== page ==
RESTRICTIVE COVENANTS:

How to Prevent the Employees from Appropriating Your Business.

I. The Types of Restrictive Covenants.

There are three basic types of Restrictive Covenants that an employer may use to safeguard against employees appropriating the company’s customers and other valuable assets. To obtain the greatest benefit from this Newsletter, one must understand and distinguish those three types:

A “Non-Compete” is the most restrictive of these agreements, in that it typically prohibits a former employee from working for a competing business in a designated geographical area for a period of months or years after the employment relationship terminates.

A “Non-Service” is less restrictive than a “Non-Compete”, in that it allows the former employee to work for a competing business, but prohibits the former employee from transacting business with the former employer’s customers. The prohibition applies without regard to whether the transaction was initiated by the former employee or by the customer.

A “Non-Solicit” is the least restrictive, in that it allows the former employee to work for a competing business and to accept business from the former employer’s customers, but prohibits the former employee from actively soliciting business from the former employer’s customers.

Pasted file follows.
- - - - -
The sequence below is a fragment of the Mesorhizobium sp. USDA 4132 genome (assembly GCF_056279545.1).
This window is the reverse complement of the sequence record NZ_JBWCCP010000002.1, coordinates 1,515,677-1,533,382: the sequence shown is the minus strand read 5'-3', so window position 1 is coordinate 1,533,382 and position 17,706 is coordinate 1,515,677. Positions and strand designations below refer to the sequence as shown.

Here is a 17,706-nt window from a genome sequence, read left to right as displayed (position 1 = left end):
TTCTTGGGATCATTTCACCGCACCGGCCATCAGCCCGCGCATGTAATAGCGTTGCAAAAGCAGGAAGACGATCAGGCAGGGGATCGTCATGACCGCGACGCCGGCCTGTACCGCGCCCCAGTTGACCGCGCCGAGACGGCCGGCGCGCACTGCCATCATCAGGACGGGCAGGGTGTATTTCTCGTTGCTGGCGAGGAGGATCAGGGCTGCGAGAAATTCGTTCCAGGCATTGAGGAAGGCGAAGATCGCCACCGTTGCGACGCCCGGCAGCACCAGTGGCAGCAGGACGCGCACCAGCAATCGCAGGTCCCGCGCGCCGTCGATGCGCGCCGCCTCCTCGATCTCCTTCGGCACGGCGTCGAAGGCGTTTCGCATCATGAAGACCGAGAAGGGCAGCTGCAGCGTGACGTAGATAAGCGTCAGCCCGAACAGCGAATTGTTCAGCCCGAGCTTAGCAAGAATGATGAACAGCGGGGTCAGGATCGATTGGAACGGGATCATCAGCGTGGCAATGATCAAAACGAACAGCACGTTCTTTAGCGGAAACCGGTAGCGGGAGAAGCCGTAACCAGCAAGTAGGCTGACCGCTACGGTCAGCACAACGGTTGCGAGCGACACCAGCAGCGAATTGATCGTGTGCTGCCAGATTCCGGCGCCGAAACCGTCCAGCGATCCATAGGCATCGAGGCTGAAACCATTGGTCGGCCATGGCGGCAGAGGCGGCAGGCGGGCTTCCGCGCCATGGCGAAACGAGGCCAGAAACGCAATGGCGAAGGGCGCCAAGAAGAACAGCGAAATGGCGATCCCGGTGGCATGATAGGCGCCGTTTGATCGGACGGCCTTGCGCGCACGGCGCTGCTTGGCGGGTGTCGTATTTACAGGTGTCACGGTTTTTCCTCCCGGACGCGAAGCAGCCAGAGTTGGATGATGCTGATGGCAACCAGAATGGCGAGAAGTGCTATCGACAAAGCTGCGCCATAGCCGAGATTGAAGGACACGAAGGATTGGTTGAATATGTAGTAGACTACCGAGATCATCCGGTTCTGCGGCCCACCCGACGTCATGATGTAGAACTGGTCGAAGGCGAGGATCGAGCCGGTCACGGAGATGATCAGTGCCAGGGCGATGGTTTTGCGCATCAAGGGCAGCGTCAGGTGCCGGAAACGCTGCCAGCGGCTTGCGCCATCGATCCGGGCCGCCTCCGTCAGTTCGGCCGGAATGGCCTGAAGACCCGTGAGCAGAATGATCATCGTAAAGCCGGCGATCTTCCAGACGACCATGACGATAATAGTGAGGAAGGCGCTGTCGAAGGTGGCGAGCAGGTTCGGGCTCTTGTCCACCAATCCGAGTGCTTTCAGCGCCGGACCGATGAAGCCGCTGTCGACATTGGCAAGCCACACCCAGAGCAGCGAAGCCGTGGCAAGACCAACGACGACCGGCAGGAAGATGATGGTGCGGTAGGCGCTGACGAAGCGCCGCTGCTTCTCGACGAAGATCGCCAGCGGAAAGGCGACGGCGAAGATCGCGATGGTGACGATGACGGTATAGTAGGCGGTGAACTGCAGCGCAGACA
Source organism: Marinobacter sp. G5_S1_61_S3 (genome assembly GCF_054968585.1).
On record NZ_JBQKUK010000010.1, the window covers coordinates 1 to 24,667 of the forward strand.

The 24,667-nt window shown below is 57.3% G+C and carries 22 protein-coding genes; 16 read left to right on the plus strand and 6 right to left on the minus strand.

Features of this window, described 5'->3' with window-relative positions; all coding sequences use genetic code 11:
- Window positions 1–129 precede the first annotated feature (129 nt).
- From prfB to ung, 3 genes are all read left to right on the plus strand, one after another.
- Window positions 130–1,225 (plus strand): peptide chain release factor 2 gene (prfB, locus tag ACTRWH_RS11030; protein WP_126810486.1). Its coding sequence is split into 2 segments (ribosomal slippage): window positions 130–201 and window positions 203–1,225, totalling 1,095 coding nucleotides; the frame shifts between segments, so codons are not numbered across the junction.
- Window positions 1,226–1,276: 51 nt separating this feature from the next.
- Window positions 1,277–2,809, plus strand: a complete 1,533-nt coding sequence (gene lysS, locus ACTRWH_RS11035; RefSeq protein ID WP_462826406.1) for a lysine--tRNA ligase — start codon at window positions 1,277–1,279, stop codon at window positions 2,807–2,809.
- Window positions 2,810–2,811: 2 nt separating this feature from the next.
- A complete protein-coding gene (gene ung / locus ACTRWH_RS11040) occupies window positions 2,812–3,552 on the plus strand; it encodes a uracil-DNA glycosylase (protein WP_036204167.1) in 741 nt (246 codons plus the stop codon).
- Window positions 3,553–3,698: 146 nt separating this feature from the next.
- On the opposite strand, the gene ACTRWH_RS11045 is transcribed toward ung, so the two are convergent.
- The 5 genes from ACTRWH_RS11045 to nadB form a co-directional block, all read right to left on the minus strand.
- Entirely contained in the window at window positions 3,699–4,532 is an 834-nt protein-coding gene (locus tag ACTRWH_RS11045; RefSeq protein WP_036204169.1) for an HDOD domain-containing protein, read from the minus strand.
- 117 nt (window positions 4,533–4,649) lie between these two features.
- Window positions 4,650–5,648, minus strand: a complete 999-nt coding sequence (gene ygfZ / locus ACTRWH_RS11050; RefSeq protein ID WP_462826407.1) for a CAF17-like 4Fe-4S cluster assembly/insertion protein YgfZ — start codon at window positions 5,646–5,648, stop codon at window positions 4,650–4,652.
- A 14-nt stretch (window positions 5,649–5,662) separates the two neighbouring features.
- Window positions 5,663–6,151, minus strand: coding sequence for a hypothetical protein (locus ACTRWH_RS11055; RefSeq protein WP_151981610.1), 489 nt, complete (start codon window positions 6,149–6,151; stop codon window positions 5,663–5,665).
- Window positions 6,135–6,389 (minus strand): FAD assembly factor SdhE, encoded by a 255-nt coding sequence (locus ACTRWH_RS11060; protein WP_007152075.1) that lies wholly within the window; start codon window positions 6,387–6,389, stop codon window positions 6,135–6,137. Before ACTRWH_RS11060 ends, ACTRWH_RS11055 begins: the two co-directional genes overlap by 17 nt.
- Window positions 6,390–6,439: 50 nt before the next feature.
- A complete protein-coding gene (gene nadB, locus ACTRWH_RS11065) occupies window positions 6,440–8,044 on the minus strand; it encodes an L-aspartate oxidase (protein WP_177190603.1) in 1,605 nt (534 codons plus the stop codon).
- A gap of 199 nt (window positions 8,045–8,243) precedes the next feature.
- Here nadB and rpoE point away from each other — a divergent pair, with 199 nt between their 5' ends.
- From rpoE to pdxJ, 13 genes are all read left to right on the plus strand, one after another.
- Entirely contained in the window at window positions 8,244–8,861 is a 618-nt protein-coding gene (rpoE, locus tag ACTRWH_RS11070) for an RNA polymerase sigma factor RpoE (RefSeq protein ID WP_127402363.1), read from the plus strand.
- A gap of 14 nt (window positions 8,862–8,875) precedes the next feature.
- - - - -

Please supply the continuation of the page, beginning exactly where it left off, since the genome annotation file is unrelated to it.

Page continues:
Prior to the 1976 Court of Appeals decision in Reed, Roberts Associates, Inc. v. Strauman, [1] employers routinely required significant employees, especially sales people, to sign agreements containing broad “Non-Compete” clauses. After that decision, business people and legal experts (judges and lawyers alike) often failed to distinguish “Non-Competes” from the less restrictive “Non-Service” and “Non-Solicit” clauses. As a result, many employers felt that any post employment restrictive covenant was unlikely to be enforced in Court and was therefore of little or no use.

II. More Recent History.

Fortunately, as a result of several subsequent decisions of the lower Courts and especially a 1999 Court of Appeals decision[2], an employer can now reasonably expect Courts to analyze the relevant circumstances and the nature of the restriction to determine whether the covenant: (a) is reasonably limited in length and scope; (b) does no more than protect the employer’s valuable business assets and (c) does not unreasonably prevent the employee from earning a living. Courts in New York and most other states[3] will generally enforce “Non-Service” or “Non-Solicit” clauses that satisfy these criteria.

III. Recommended Restrictive Covenants.

Courts may, under very special circumstances, enforce a true “Non-Compete” clause when dealing with a very extraordinary employee[4].

However, we find that in most cases our clients’ needs are satisfied by the less restrictive “Non-Service” and “Non-Solicit” clauses.